So Nico, you just better shut up, like King Juan Carlos famously told your boss. Stop improvising, you are not good at it. If something bothers you, count to one hundred, hold your breath, before saying anything. Then call Cuba, even your old boss used to do that and he was better at improvising. Understand you have a short fuse and you are illegitimate. Temper tantrums not work well for Presidents. And if you are going to get mad every time someone meets with someone you don’t like, just keep it to yourself and use it when its needed. Paranoia is not the best of traits. Ask Diosdado, he has been meeting with lots of your friends and knows who you meet with, but he says little.

And please stop using the word respect. This is something you earn, not a given. So, get to work, defuse the demons around you first, really attack corruption and maybe, just maybe, you will start earning some respect.

But I doubt it.

Tales From The Upside Down Country: Venezuela Doubles Interest Payments To Petrocaribe

July 24, 2013

venezuela

Bloomberg is reporting that Venezuela advised all countries which are members of Petrocaribe on May 16th, that it would double interest payments on the oil loans that are provided to the members of the group.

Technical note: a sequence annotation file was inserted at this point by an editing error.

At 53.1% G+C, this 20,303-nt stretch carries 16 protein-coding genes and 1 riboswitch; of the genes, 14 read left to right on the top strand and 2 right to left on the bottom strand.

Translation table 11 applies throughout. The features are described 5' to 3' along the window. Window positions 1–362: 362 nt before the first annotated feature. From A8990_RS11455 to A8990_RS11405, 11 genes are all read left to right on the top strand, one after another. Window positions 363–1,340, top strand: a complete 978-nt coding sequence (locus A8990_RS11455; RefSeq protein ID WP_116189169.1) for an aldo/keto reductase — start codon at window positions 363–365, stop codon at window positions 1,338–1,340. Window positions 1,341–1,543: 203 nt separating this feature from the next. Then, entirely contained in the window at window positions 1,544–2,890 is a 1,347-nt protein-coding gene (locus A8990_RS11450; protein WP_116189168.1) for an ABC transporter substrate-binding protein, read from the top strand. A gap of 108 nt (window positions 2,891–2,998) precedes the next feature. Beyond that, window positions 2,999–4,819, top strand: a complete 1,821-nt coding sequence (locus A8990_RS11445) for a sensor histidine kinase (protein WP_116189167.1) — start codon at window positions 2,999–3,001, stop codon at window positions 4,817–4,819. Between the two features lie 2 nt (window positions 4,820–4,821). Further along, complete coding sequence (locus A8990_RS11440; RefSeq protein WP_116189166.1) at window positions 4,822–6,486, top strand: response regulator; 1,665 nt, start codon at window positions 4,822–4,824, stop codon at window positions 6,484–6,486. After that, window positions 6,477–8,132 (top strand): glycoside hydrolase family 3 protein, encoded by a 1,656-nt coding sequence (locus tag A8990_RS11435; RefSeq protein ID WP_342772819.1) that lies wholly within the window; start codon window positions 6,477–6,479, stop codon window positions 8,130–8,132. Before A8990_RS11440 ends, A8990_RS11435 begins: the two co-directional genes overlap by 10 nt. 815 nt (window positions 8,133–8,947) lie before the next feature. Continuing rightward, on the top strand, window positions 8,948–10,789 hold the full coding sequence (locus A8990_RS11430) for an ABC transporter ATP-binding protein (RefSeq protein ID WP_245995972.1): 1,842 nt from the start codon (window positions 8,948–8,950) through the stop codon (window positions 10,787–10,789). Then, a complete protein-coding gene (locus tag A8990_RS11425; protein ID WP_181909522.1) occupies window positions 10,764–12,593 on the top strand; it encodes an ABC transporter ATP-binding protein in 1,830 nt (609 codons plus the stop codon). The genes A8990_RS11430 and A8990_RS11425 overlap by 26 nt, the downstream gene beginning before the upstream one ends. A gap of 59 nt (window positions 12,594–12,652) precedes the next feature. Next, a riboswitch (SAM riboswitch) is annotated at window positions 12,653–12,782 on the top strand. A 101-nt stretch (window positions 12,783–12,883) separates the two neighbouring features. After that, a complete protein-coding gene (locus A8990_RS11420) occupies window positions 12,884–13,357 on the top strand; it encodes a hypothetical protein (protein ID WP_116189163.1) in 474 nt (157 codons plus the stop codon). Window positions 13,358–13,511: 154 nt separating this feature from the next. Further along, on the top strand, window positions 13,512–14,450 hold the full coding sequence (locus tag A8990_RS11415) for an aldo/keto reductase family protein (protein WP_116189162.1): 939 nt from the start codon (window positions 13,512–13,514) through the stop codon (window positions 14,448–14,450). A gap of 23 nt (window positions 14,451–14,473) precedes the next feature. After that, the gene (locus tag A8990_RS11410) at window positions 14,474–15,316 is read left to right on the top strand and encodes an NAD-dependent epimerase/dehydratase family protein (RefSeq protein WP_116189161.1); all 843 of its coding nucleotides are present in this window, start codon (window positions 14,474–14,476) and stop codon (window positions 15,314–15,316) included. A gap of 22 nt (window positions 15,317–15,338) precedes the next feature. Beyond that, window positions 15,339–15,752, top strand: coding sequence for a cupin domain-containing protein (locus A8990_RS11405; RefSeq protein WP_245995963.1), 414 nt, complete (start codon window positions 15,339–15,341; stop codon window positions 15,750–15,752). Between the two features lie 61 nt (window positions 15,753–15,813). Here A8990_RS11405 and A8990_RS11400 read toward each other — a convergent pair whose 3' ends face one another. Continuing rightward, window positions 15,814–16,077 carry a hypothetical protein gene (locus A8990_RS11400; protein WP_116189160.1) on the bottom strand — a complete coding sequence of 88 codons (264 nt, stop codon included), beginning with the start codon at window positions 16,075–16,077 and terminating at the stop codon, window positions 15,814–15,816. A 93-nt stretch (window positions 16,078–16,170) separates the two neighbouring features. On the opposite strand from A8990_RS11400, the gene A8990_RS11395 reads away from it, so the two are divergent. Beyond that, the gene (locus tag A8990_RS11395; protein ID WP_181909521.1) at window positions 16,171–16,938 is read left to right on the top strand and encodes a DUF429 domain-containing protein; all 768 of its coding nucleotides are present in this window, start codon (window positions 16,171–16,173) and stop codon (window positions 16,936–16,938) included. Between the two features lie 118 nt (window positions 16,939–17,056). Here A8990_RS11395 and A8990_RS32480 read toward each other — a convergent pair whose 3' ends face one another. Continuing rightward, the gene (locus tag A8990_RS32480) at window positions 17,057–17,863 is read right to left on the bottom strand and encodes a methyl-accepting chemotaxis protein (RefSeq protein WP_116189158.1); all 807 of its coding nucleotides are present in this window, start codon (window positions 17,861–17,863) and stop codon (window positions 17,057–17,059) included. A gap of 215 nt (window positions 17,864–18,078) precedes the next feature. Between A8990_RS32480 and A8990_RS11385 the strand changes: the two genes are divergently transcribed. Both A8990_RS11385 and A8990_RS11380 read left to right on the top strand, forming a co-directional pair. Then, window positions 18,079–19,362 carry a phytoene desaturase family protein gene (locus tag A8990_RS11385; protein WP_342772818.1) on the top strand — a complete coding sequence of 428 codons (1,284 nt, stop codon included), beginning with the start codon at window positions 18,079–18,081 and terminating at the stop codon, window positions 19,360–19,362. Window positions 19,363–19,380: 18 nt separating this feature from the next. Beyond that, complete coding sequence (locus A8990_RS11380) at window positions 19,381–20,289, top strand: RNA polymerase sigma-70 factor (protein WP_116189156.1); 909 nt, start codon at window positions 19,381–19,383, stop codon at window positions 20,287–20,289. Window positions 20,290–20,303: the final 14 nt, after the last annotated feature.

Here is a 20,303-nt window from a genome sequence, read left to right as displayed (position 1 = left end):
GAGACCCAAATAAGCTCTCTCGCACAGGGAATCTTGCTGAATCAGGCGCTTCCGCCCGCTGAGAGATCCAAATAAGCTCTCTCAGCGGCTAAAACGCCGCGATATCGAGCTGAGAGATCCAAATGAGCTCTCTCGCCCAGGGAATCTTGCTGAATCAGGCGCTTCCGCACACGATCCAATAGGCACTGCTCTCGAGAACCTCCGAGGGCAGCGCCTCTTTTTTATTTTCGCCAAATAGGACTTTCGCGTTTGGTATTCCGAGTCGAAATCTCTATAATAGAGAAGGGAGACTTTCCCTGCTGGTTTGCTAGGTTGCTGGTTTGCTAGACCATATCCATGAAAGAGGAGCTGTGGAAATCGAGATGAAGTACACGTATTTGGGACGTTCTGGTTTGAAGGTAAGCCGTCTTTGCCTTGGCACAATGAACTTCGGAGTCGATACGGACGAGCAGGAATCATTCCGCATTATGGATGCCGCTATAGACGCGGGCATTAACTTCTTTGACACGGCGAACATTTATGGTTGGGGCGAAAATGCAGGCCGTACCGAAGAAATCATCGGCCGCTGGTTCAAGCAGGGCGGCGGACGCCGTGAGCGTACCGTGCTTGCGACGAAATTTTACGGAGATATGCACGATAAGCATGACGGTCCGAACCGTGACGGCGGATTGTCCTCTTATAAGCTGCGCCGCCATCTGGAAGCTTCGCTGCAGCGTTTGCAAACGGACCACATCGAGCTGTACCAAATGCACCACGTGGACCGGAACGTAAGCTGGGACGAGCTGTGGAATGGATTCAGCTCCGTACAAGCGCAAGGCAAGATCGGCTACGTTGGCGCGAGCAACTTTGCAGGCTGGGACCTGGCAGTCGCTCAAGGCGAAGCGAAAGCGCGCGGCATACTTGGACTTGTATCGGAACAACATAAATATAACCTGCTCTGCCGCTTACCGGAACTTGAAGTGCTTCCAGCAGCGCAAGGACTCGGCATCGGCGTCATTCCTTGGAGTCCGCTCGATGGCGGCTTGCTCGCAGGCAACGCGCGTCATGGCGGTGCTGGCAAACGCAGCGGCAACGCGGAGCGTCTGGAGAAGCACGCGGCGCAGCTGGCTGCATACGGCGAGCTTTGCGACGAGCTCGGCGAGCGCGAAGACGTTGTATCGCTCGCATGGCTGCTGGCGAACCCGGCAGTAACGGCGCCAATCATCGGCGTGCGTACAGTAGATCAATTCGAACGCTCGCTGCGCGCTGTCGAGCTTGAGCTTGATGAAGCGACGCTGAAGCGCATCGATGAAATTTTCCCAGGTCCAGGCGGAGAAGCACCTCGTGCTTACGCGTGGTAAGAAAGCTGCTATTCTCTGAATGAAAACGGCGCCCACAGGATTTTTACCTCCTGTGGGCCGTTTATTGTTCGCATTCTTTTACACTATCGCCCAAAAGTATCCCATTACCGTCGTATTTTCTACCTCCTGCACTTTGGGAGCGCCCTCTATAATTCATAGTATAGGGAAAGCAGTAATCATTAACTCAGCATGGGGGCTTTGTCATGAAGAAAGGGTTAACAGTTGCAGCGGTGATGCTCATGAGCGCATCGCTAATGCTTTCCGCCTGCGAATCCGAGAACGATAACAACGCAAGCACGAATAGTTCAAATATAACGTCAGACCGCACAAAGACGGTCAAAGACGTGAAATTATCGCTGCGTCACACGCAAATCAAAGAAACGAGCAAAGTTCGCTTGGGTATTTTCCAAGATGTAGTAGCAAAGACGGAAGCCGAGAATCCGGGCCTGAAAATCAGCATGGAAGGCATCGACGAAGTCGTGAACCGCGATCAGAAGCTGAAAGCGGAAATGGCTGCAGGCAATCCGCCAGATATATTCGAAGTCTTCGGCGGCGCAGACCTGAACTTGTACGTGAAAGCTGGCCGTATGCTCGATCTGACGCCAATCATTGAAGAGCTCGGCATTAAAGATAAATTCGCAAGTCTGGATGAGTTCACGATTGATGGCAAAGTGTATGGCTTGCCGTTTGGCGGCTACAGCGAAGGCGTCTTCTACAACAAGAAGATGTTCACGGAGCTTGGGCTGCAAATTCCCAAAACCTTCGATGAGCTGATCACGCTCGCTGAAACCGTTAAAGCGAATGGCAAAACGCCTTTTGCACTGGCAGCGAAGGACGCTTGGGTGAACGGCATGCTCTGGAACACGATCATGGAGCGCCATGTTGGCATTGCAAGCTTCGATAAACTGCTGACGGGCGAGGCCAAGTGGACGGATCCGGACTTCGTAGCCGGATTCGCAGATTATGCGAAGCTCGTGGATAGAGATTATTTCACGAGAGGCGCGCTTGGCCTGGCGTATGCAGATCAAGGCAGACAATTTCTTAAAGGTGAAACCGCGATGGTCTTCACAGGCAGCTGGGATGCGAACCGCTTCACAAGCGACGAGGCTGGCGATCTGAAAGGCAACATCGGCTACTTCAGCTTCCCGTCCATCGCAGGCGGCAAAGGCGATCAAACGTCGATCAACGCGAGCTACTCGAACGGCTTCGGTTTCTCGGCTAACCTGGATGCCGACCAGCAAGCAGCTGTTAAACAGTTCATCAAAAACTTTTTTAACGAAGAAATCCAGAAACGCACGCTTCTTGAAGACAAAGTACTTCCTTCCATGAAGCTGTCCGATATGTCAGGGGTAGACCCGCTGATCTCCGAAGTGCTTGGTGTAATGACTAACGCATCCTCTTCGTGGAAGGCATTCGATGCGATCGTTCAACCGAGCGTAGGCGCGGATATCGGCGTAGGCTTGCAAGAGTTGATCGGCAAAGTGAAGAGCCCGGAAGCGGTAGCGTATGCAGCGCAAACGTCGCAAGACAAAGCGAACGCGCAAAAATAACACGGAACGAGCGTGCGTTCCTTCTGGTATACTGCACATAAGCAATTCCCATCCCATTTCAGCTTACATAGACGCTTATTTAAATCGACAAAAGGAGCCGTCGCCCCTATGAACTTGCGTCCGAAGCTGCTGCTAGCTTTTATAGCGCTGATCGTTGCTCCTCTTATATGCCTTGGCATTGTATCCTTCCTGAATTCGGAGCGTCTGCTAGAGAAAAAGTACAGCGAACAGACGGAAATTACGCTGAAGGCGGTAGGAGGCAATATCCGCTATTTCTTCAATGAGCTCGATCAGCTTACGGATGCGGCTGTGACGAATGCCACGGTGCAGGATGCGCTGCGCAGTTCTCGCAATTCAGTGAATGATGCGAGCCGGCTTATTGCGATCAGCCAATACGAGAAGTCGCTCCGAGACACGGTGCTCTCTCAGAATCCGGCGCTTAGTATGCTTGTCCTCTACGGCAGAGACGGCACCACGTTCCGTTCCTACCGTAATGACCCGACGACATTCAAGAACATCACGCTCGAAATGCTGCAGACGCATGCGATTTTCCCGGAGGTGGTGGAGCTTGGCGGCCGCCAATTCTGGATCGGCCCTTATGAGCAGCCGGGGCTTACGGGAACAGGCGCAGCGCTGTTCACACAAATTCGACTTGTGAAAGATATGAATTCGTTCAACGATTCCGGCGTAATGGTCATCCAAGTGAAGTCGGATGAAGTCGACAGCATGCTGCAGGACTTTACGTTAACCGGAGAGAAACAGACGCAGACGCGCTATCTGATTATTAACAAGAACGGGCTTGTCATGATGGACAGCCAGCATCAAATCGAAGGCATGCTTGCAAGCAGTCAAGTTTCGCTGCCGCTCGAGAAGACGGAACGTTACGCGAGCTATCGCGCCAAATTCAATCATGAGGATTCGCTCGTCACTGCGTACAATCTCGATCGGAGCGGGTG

Yes, doubling it!

From 1% to 2%!

For those that don’t know it, Venezuela sends oil to Petrocaribe nations, to the tune of 212,000 barrels a day, for which the countries have to pay 40% in cash or stuff (which has included pants, for example) and the remainder gets paid at a 1% interest rate for the next 25 years. Effectively, Venezuela loses on this simply because of the fact that international inflation is higher than that.

But wait! Venezuela issues debt paying double digit interest rates too! So that, while we pay through the nose, Petrocaribe nations, which include some well-off Caribbean islands with GDP per capital much higher than Venezuela’s, receive a huge subsidy so that their citizens can go to the beach or simply become beach bums. For example, if Venezuela were to issue a 20 year bond today, it would have to pay around 12% in interest for international investors to be interested.